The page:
Again, doing a homestay would give you a good chance to see where your host family gets its food and what it costs. The main difference between here and Portland (or most other places in North America or Europe) is that you can opt to live cheap. You have no heating or cooling costs, lack of regulation means you can get your tortillas direct from "grandma" next door, food grows on trees year round and so forth. If, on the other hand, you get your food out of packages and cans from the US, you can probably just take what you spend on food in the US and add 50%.

Wait A Minute!

I get a complete roasted chicken ready to eat at Wal-Mart for $4.27

"If you want chicken, it comes (complete and alive) from the neighbor for C$100."

What a deal

Think of all those free antibiotics and such you get thrown it. The last chicken I ate (in about 1978) was organically grown. I was amazed how much different it tasted (OK, it tassted) than the factory chicken I had eaten before.

walmart is evil....

Bwahahahahaa..... evil i tell you....

"Maybe, just once, someone will call me 'sir' without adding, 'you're making a scene." -Homer J. Simpson

...it comes complete and alive....

How do you prepare the feathers?

Next subject

This is one of the many reasons having a Nicaraguan maid will more than pay for herself. She will probably make something out of the feathers and sell it. Or at least make something. In the US, money is spent to encourage/support recycling. In Nicaragua, it just happens.

Thanks GranadaSherif

This comment with details is helpful to us "out here" and not "of there".

Very different

In Nicaragua terms, it is the difference between a relatively big city and a town. They also have quite different climates. Their layout is very different specifically with Matagalpa being built up the hills in the valley.

I could go on but one could then ask the same question about Estelí vs. Somoto or ... and get a virtually identical answer. To take something to your area, could you tell something enough about Salem vs. Eugene that they could make an intelligent decision about in which city they wanted to live?

Even a decision to move to a country sight unseen seems pretty chancy. But, if you are going to do that, at least plan on some time the get to know about about possible destinations. The costs can be pretty low but the benefits high.

For example, if you Spanish is below par, enroll in a Spanish language school. There are quite a few in/near Estelí and I expect there are some in Matagalpa. Typically, a 1 on 1, 20 hour a week class is about $100/week and you can get room and board for another $40./week. So, for about $600/mo you get a class, room, board and a chance to see how things work locally.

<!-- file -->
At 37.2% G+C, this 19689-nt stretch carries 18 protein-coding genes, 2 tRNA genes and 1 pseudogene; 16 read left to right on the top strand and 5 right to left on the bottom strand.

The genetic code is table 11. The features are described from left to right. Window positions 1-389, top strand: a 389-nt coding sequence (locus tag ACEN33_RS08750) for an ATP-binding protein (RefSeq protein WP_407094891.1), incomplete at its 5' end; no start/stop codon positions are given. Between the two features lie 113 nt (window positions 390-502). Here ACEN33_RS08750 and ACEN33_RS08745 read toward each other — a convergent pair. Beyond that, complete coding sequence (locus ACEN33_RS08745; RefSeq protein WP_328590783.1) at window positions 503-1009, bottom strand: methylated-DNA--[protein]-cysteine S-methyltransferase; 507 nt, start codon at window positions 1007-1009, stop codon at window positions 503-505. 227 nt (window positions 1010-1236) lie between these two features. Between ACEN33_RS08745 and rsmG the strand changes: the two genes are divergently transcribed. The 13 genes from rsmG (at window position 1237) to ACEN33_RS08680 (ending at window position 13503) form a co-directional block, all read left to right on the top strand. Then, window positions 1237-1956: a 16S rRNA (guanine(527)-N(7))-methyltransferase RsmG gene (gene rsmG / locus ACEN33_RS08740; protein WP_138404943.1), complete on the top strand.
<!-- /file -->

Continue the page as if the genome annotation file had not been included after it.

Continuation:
If you did this in Matagalpa you could spend a week there getting to know the place and then take your first free weekend and spend it in Jinotega (or La Dalia or Somoto or ...).

The other benefit you get with this approach is that your host family will offer you some connections. For example, if you are staying in Matagalpa and decide to stay there or near there, they will likely know about decent deals on rentals. They also may be willing to let you stay on with them temporarily which you are rental shopping which gives you very cheap room and board while you are getting set up.

As for costs, seeing is going to tell you so much more than we can describe here. When I was doing the homework for Living Like a Nica I remember talking to a waiter about house rental costs in Ocotal. He described two options which were maybe 2 km from each other. Both were decent for some value of the word. One was about $30/mo, the other $700/mo.

"The other benefit you get

"The other benefit you get with this approach is that your host family will offer you some connections. For example, if you are staying in Matagalpa and decide to stay there or near there, they will likely know about decent deals on rentals. They also may be willing to let you stay on with them temporarily which you are rental shopping which gives you very cheap room and board while you are getting set up."

This can be some of THE MOST IMPORTANT ADVICE YOU GET! Getting to know the people in the area you are moving can be invaluable. Things work different here. Getting things done efficiently and on the cheap sometimes takes local connections.

If the local gringo community is mostly people with....

...mostly Nicaraguan friends, then that can be helpful. Expats who only know expats are not so useful.

None of the three northern cities are what anyone would call major tourist destinations. If Jinotega is Greenville, SC, then Esteli is Charlotte, NC, in the early 1960s, and Matagalpa is Roanoke, VA. Don't expect to be discovering Boulder, Colorado.

Rebecca Brown

Can anyone please answer the rest of Ralph's Question?

The differences between Matagalpa and Jinotega? I would guess services...but, that is an uninformed assumption. Also, local medical/hospital support perhaps? Juanno, your warm and inviting ways are showing ~ careful. Would not want new readers to get he wrong impression about you. (;-)

Matagalpa is about twice the size of Jinotega